As we all sat in silence together, just before the last notes of the shofar blast came, I felt two things at once. The vastness of being empty, all the disparate pieces of my life—the grown children, off and forging their own young adult lives, the radiant light of a first and only grandchild, my father who came through open heart surgery this year, the rabbi friend whose daughter’s life was taken, and a husband whose pains and joys have become my own. All of it swirling within me, and all of it seemed somehow more possible to hold than it had been before.
And also, the vast yearnings of those sitting around me, all of us dying, all of us living, in spite of the chaotic times and this broken world. We are the avaryonim, incomplete and imperfect, but taken together, into the next year or wherever we may or may not go, more than enough.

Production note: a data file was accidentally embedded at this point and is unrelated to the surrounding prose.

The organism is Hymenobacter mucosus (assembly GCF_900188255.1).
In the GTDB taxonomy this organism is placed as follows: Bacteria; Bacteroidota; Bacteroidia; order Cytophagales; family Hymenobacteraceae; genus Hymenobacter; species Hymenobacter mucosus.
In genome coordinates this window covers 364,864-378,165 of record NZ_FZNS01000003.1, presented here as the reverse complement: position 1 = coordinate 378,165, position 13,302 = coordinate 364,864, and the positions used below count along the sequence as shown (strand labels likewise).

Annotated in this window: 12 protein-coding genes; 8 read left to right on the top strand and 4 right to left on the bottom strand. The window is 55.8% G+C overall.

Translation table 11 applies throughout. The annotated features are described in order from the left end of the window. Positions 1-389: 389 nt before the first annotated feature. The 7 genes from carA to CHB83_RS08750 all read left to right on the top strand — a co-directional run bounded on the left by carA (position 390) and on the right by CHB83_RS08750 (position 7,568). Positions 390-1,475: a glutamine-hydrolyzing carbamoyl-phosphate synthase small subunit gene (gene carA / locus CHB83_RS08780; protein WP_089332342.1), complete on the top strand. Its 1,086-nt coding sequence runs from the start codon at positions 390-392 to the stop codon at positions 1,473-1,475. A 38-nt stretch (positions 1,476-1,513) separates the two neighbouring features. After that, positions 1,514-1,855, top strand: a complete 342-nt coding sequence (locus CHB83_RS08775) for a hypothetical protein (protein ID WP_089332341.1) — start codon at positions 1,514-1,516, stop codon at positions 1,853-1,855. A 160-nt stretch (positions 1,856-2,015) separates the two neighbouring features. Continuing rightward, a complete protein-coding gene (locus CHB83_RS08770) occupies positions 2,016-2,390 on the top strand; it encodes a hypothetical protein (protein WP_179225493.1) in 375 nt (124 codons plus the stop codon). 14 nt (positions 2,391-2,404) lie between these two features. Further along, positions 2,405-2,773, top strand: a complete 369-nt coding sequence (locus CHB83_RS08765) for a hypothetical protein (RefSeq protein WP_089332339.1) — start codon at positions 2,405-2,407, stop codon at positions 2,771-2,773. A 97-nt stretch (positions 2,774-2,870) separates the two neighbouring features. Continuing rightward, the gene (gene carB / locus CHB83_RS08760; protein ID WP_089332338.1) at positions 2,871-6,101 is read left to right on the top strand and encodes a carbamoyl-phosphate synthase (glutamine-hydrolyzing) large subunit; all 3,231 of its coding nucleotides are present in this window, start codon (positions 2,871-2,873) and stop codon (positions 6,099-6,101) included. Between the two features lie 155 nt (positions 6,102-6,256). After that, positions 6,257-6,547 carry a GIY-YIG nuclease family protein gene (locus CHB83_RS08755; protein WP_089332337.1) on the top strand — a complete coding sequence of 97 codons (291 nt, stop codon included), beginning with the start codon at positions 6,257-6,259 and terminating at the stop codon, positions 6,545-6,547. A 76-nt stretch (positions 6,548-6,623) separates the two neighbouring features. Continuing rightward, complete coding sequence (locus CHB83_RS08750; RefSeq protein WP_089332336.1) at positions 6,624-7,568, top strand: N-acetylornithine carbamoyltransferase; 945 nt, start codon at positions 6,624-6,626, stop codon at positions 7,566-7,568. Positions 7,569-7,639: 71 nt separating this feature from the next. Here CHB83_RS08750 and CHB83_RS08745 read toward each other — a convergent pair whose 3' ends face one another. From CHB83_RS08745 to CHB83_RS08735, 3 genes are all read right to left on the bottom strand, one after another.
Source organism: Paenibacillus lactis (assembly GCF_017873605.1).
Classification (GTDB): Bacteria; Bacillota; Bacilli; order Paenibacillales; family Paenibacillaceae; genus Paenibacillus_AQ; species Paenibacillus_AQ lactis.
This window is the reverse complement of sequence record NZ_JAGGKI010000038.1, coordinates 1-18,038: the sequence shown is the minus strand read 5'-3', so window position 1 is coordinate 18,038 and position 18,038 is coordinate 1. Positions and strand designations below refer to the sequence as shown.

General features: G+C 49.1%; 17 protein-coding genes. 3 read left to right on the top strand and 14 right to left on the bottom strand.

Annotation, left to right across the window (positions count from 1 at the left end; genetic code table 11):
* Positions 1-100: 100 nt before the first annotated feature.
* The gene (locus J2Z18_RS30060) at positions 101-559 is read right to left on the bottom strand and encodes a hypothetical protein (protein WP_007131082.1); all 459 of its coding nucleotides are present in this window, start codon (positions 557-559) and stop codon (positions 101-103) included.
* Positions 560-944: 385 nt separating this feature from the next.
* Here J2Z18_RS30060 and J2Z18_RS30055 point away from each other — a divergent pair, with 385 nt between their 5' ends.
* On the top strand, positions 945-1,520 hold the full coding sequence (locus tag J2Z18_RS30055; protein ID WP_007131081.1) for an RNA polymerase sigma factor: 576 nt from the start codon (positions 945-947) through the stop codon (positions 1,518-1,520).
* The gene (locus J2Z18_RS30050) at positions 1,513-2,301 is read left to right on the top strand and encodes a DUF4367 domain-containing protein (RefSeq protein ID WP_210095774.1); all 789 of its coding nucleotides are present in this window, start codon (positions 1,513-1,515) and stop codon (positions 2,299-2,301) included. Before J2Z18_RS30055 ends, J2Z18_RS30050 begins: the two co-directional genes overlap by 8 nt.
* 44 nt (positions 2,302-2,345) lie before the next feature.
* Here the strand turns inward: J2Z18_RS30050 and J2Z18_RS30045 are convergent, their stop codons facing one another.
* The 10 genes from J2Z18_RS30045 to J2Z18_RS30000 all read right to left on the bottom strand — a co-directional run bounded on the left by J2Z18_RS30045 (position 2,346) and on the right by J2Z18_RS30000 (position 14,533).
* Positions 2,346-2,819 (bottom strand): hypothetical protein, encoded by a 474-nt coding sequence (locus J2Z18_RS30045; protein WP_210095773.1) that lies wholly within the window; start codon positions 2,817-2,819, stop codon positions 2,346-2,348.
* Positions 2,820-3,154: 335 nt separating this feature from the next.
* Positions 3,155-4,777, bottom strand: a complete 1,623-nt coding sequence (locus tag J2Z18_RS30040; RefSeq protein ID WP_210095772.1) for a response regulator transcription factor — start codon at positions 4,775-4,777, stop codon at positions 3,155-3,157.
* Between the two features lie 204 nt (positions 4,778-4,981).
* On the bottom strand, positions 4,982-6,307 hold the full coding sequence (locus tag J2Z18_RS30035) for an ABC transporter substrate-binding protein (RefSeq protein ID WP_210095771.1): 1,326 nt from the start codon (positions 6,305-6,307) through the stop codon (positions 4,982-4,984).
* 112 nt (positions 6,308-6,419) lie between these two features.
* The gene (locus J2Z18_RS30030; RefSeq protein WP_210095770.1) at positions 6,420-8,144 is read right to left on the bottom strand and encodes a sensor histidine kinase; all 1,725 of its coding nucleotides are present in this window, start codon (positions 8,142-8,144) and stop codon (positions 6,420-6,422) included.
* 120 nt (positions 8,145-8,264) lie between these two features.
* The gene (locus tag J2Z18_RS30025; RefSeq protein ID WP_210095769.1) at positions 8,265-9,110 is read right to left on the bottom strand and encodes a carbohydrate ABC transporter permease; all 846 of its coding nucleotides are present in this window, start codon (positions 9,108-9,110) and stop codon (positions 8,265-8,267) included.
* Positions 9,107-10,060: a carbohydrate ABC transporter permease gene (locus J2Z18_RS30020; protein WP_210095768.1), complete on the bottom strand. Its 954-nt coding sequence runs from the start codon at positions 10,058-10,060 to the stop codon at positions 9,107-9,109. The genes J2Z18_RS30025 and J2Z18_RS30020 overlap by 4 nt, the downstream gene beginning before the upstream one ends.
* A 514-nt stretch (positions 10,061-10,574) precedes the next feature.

I doubt the Orthodox men back in St. Louis would understand. Certainly they would grimace at the version of Judaism and fasting I am living now. But it is something my mother-in-law, no longer with us, seems to have known when, erev Yom Kippur, she told a young woman not to stuff herself, to turn instead toward the emptiness—and the yearning.
Shelly R. Fredman is a guest contributor for NPR’s “On Being,” and her writing has been featured in “Best Jewish Writing,” and numerous literary magazines and anthologies. She teaches at Barnard College and is at work on a spiritual memoir.